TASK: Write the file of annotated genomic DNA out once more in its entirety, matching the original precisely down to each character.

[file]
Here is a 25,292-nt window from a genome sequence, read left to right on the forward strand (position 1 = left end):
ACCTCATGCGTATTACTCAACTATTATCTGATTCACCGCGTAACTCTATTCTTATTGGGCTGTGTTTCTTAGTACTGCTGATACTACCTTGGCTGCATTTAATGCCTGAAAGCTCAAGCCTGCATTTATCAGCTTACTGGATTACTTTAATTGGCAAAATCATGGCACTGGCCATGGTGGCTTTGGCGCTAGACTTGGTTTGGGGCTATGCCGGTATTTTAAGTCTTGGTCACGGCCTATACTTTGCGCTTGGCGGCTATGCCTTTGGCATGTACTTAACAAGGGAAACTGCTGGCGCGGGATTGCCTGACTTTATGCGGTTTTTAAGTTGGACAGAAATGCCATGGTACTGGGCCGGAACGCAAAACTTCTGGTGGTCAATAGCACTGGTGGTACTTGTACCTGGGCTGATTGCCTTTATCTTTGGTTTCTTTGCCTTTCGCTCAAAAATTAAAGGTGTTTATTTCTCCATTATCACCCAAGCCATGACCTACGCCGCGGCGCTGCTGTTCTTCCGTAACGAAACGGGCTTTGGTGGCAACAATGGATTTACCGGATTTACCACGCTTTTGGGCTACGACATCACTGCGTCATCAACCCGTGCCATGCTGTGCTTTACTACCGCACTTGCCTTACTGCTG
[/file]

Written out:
Here is a 25,292-nt window from a genome sequence, read left to right on the forward strand (position 1 = left end):
ACCTCATGCGTATTACTCAACTATTATCTGATTCACCGCGTAACTCTATTCTTATTGGGCTGTGTTTCTTAGTACTGCTGATACTACCTTGGCTGCATTTAATGCCTGAAAGCTCAAGCCTGCATTTATCAGCTTACTGGATTACTTTAATTGGCAAAATCATGGCACTGGCCATGGTGGCTTTGGCGCTAGACTTGGTTTGGGGCTATGCCGGTATTTTAAGTCTTGGTCACGGCCTATACTTTGCGCTTGGCGGCTATGCCTTTGGCATGTACTTAACAAGGGAAACTGCTGGCGCGGGATTGCCTGACTTTATGCGGTTTTTAAGTTGGACAGAAATGCCATGGTACTGGGCCGGAACGCAAAACTTCTGGTGGTCAATAGCACTGGTGGTACTTGTACCTGGGCTGATTGCCTTTATCTTTGGTTTCTTTGCCTTTCGCTCAAAAATTAAAGGTGTTTATTTCTCCATTATCACCCAAGCCATGACCTACGCCGCGGCGCTGCTGTTCTTCCGTAACGAAACGGGCTTTGGTGGCAACAATGGATTTACCGGATTTACCACGCTTTTGGGCTACGACATCACTGCGTCATCAACCCGTGCCATGCTGTGCTTTACTACCGCACTTGCCTTACTGCTG